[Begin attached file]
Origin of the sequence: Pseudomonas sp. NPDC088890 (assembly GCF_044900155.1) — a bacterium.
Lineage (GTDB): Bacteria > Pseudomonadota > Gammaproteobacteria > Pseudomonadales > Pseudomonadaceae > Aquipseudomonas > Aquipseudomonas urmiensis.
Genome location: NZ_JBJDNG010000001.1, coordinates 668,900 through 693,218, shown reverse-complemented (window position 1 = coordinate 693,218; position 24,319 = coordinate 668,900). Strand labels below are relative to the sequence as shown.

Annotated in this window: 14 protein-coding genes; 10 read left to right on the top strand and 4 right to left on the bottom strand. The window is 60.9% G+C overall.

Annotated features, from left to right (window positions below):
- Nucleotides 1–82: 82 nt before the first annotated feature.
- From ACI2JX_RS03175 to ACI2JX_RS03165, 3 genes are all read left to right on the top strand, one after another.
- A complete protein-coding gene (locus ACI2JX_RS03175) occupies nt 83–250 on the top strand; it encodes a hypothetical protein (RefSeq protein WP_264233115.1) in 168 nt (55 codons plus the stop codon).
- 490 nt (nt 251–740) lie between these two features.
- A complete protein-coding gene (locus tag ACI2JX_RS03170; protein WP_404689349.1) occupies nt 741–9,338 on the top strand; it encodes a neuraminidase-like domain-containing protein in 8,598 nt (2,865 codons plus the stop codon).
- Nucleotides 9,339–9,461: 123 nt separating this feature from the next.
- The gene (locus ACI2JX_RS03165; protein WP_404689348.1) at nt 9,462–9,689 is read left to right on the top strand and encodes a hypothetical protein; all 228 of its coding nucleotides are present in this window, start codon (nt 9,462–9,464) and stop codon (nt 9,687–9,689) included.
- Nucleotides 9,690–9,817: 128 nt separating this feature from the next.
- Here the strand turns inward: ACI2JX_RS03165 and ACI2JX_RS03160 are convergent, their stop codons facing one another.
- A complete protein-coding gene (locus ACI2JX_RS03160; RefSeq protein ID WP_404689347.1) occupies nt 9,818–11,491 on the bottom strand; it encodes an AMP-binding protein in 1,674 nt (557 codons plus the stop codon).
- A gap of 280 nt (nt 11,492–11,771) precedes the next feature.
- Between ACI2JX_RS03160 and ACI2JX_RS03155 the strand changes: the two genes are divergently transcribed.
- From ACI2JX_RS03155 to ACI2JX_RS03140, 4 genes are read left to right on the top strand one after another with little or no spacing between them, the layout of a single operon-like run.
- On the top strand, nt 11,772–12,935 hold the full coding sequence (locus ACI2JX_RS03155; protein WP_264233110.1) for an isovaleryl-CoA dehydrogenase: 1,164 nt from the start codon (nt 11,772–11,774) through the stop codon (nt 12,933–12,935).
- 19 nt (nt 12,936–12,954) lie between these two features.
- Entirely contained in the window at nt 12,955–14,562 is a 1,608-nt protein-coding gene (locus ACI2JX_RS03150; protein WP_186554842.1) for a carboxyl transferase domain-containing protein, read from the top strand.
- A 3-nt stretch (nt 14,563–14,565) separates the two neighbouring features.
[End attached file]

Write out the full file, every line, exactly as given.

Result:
Origin of the sequence: Pseudomonas sp. NPDC088890 (assembly GCF_044900155.1) — a bacterium.
Lineage (GTDB): Bacteria > Pseudomonadota > Gammaproteobacteria > Pseudomonadales > Pseudomonadaceae > Aquipseudomonas > Aquipseudomonas urmiensis.
Genome location: NZ_JBJDNG010000001.1, coordinates 668,900 through 693,218, shown reverse-complemented (window position 1 = coordinate 693,218; position 24,319 = coordinate 668,900). Strand labels below are relative to the sequence as shown.

Annotated in this window: 14 protein-coding genes; 10 read left to right on the top strand and 4 right to left on the bottom strand. The window is 60.9% G+C overall.

Annotated features, from left to right (window positions below):
- Nucleotides 1–82: 82 nt before the first annotated feature.
- From ACI2JX_RS03175 to ACI2JX_RS03165, 3 genes are all read left to right on the top strand, one after another.
- A complete protein-coding gene (locus ACI2JX_RS03175) occupies nt 83–250 on the top strand; it encodes a hypothetical protein (RefSeq protein WP_264233115.1) in 168 nt (55 codons plus the stop codon).
- 490 nt (nt 251–740) lie between these two features.
- A complete protein-coding gene (locus tag ACI2JX_RS03170; protein WP_404689349.1) occupies nt 741–9,338 on the top strand; it encodes a neuraminidase-like domain-containing protein in 8,598 nt (2,865 codons plus the stop codon).
- Nucleotides 9,339–9,461: 123 nt separating this feature from the next.
- The gene (locus ACI2JX_RS03165; protein WP_404689348.1) at nt 9,462–9,689 is read left to right on the top strand and encodes a hypothetical protein; all 228 of its coding nucleotides are present in this window, start codon (nt 9,462–9,464) and stop codon (nt 9,687–9,689) included.
- Nucleotides 9,690–9,817: 128 nt separating this feature from the next.
- Here the strand turns inward: ACI2JX_RS03165 and ACI2JX_RS03160 are convergent, their stop codons facing one another.
- A complete protein-coding gene (locus ACI2JX_RS03160; RefSeq protein ID WP_404689347.1) occupies nt 9,818–11,491 on the bottom strand; it encodes an AMP-binding protein in 1,674 nt (557 codons plus the stop codon).
- A gap of 280 nt (nt 11,492–11,771) precedes the next feature.
- Between ACI2JX_RS03160 and ACI2JX_RS03155 the strand changes: the two genes are divergently transcribed.
- From ACI2JX_RS03155 to ACI2JX_RS03140, 4 genes are read left to right on the top strand one after another with little or no spacing between them, the layout of a single operon-like run.
- On the top strand, nt 11,772–12,935 hold the full coding sequence (locus ACI2JX_RS03155; protein WP_264233110.1) for an isovaleryl-CoA dehydrogenase: 1,164 nt from the start codon (nt 11,772–11,774) through the stop codon (nt 12,933–12,935).
- 19 nt (nt 12,936–12,954) lie between these two features.
- Entirely contained in the window at nt 12,955–14,562 is a 1,608-nt protein-coding gene (locus ACI2JX_RS03150; protein WP_186554842.1) for a carboxyl transferase domain-containing protein, read from the top strand.
- A 3-nt stretch (nt 14,563–14,565) separates the two neighbouring features.